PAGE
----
Test all limits in the Nissan Navara
Test all limits in the Nissan Navara

Gateways to magical Magalies

For city dwellers from Pretoria and Johannesburg, Magaliesberg is a quick escape from the hustle and bustle, offering many adventure and family activities. Getting there sees travellers traversing some suburban passes, including Theo Martin’s Poort and Horn’s Nek Pass. TRYGVE ROBERTS of Mountain Passes South Africa guides us through.

Gauteng is the smallest of South Africa’s provinces geographically, but it has a dense population and is also the seat of economic power. The province was established on the rich gold reefs initially discovered in the Johannesburg area and led to a massive sprawling network of towns and cities covering a vast area, which does not have much in terms of significant mountain ranges. Consequently (other than the Magaliesberg Mountains), there are few official mountain passes in this province.

Horn’s Nek

The gently graded, tarred Horn’s Nek Pass (M17) cuts through the picturesque Magaliesberg Mountains just west of Pretoria. At 3.8km in distance, it rises at a moderate gradient of 1:20 from 1 312m to 1 452m above sea level, but there are some steeper sections near the summit at 1:14. It is a great little stretch of road to test your vehicle or bike’s road grip, and as such, it is often used as a launch route for new models by motor manufacturers.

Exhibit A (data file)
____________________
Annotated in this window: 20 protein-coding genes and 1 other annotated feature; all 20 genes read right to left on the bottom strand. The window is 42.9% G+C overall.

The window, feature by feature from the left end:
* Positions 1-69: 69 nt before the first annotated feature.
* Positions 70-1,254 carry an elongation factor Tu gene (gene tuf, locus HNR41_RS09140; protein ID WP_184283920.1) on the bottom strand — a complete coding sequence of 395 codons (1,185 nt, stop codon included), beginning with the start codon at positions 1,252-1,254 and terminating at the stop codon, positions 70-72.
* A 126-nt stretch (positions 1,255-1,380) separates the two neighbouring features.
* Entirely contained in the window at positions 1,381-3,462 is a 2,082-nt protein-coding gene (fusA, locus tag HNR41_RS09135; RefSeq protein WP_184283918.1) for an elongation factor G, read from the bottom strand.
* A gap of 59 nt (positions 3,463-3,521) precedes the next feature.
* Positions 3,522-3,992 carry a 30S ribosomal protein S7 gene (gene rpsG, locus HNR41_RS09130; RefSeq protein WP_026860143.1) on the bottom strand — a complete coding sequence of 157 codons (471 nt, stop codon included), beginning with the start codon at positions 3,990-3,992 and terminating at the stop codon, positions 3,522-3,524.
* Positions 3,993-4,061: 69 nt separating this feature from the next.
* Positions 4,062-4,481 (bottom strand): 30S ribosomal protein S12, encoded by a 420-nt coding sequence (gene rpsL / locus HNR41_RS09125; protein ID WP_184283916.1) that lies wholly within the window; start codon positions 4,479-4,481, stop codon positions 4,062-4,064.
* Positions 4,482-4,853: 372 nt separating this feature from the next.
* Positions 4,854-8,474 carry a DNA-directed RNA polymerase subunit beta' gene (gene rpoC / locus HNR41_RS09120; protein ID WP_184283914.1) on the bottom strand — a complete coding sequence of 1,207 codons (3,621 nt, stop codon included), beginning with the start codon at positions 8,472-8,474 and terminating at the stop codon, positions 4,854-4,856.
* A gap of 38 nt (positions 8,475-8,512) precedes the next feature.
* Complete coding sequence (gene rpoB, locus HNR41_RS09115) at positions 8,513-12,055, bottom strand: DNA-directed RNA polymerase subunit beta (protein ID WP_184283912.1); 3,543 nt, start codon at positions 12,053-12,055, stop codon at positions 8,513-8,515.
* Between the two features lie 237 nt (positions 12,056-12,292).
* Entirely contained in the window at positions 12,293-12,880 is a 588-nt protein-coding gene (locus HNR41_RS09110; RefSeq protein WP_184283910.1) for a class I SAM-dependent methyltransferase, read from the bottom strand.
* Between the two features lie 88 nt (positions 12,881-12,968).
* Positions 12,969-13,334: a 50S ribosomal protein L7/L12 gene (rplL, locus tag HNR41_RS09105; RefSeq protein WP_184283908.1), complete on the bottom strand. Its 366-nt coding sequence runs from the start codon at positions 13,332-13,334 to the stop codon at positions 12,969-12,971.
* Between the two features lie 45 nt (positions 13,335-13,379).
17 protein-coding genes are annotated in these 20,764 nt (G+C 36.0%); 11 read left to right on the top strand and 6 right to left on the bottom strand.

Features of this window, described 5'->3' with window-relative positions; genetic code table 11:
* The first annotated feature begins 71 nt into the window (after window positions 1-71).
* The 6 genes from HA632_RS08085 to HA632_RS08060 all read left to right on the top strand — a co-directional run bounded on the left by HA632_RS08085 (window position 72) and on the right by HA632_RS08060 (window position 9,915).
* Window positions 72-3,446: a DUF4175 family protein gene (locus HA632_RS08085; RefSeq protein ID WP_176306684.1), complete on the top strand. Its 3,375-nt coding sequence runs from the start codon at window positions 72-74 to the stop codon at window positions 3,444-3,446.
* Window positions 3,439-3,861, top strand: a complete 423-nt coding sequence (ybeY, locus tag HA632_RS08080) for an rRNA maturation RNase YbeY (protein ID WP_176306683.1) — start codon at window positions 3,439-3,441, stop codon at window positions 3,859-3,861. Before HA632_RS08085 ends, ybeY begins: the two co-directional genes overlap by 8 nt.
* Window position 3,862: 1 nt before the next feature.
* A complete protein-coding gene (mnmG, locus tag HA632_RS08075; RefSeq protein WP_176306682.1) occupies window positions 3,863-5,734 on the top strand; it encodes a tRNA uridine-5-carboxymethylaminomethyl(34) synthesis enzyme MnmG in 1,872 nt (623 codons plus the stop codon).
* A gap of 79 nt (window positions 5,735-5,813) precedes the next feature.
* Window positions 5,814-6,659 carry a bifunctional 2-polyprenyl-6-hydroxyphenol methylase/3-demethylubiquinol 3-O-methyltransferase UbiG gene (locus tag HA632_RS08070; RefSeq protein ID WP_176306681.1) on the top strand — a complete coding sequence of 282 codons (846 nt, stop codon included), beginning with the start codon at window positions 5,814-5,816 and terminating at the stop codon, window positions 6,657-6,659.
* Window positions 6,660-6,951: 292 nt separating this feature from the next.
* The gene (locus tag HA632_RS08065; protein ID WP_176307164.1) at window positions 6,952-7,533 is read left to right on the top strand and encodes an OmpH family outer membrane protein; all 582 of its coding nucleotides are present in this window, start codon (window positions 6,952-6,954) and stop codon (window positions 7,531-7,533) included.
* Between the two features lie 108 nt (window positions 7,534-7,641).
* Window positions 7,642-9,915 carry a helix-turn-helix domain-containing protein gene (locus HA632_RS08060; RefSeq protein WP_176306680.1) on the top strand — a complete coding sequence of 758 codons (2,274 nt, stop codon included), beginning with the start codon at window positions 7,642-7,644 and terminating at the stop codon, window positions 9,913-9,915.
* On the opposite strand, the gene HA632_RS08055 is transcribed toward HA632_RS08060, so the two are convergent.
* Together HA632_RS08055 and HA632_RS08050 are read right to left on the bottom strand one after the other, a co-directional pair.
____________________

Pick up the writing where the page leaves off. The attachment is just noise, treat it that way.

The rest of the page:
Head west out of Pretoria Gardens on the tarred R514 (Van Der Hoff Road) for 3km, where you will turn right at GPS S25.715178 E28.105070 onto Horns Nek Road (M17). You will reach the southern end of the pass after 2.9km. Initially, the gradient is very easy, but it gets progressively steeper as the road winds into a single right-hand S-bend. The maximum gradient of 1:14 is reached 2.5km after the start, just before the summit of 1 452m.

The pass rises through a natural dip in the Magaliesberg Mountains before dropping down on the northern side into the outlying suburbs of Pretoria. There are no apparent dangers, but rather be safe than sorry and stick to the speed limit of 80km/h. The descent along the northern side is virtually flat with a gradient of 1:33 and only lasts for 1.1km.

Theo Martin’s Poort

Located along a natural poort through the Magaliesberg close to Pretoria, the Theo Martin’s Poort forms part of the R80 highway and is frequently gridlocked with traffic in rush hour.

While this poort is short, at just over 2km, it climbs quickly through 76m of altitude producing gradients of 1:10. The road connects many outlying suburbs to the north of the Magaliesberg with the city of Pretoria. You will arrive at the northern start of Theo Martin’s Poort 2.7km after joining the R80 just after the on/off ramp to the R513. Being a freeway, the road has up to three lanes in one direction up the ascents and two lanes on the descents. The traffic moves fast on this road, which means there’s not much time to enjoy the scenery – but once in Magaliesburg, you will have ample time to enjoy this little natural gem on our capital’s outskirts.